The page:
SDN Blog

Future will bring more small cells and better services in region

Posted on Monday, December 18, 2017 in Broadband Internet , Wholesale Carrier

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Small Cell on Small Cell Pole

People in Brookings, including students, staff and visitors at South Dakota State University, can look forward to improved telecommunications in 2018.

As more people rely on connected mobile devices to stream video, browse the internet and communicate, the demand for bandwidth through cell phone macro towers also grows. Just imagine the demand during a well-attended university or community event, such as a packed football stadium or downtown celebration.

To enhance wireless services, carriers such as Verizon Wireless are deploying small cell networks in high traffic areas to boost connectivity for customers.

SDN Communications provides the infrastructure and connects the support poles to underground fiber for Verizon. The company put up 35 poles in the region this past year:

  • 6 in Sioux Falls
  • 8 in the Yankton area
  • 9 in Aberdeen
  • 12 in Sioux City

The new poles in Sioux Falls are at W.H. Lyon Fairgrounds, in the shopping area near The Empire Mall, and near SDN’s headquarters in west-central Sioux Falls. [See video below]

The next community to get a boost? Brookings. The community will get a dozen poles in 2018: eight in the campus area and four downtown.

How it works

A steady rise in data generated by mobile technologies has increased performance burdens on mobile carriers. It also generates more work for service providers such as SDN, which provide backhaul services for wireless carriers to link the edges to the core of their networks.

Definitions can vary, but a small cell is generally a low-powered, radio-access node, or connection point, within a larger service footprint. Pole-like structures the size of street lights are placed in high-use areas to offload data traffic and reduce strain on voice traffic directed to the bigger towers.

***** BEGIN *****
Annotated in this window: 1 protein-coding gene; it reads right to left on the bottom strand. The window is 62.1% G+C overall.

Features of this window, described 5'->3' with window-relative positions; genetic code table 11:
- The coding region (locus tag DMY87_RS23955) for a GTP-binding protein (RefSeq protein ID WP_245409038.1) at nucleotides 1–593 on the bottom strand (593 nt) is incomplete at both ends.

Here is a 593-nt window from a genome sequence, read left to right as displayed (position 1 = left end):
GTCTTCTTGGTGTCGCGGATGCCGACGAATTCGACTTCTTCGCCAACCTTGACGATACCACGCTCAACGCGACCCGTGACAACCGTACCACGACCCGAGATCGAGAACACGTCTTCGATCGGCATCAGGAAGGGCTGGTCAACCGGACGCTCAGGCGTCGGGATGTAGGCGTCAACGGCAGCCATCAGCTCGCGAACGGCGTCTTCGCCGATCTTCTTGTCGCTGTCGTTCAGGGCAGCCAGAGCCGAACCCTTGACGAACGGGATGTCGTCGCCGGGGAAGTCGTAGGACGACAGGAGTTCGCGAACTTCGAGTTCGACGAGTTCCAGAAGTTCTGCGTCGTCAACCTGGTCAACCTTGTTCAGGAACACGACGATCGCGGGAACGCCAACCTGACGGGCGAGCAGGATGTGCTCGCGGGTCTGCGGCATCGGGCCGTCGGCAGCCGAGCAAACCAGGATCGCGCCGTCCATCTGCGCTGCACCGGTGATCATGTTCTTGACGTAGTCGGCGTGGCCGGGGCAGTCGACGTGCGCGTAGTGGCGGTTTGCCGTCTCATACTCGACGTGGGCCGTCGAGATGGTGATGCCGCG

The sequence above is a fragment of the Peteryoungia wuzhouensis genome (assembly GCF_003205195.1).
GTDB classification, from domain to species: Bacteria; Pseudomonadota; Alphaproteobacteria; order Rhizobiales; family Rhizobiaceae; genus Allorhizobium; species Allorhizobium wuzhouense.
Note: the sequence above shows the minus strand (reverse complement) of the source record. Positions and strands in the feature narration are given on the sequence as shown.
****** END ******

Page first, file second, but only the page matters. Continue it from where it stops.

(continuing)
Macro towers, which stand 200 feet or higher, might serve an area roughly as big as a county. Small cell poles are about 32 feet high and serve 750 feet around the pole, about the size of a city block, where demand for services is particularly high.

The poles are connected underground to a fiber network. Equipment to complement macro cell networks also can be installed on existing structures.

“More and more people are using cell phones for data use and less for phone use. That’s what’s driving the need for small cells. It’s growing tremendously,” said Jerry Andersen, outside plant engineering manager at SDN.

In addition to putting up poles for small cell services, SDN also did fiber-only connection projects during 2017.

The company is discussing and bidding on other possible projects for carriers.

Andersen expects work on small cell projects to become part of the work norm for SDN in the future.


Related Blog: For network building team, 2017 will be the year of small cell poles

Related Blog: Small cell technology helping improve wireless services


An economic impact

Vernon Brown, vice president of marketing and community relations for SDN, said the company is beginning to field inquiries from communities that want to know more about small cells and whether they need them.

“Communities are starting to see small cells not as a nuisance but as an economic driver,” Brown said.

J.J. Anderson, wholesale account executive for SDN, hasn’t seen a big jump yet in projects planned in areas such as southern Minnesota. But that might come as wireless carriers serving the region finalize their plans for 2018.

Verizon, a major carrier, focused much of its regional attention on the Twin Cities in 2017 in preparation for the Super Bowl, which will be held Feb. 4 in Minneapolis, he said.

“The conversations regionally and nationally are that small cells are going to be more predominant as the need for 5G and data offloads continue to grow,” Anderson said.

5G is being developed globally as the next generation of wireless technology, and small cells will help deploy it. 5G and small cells will help improve services for an array of wireless devices used by business people, homeowners and consumers.

Read more about the efforts to help the United States lead the way in its deployment: 5G technology is in the works, and it will be a game-changer


Visit our Small Cell Resource Page

It includes:

  • Video: What they mean for you
  • Video: What they mean for public safety
  • Infographic
  • FAQ sheet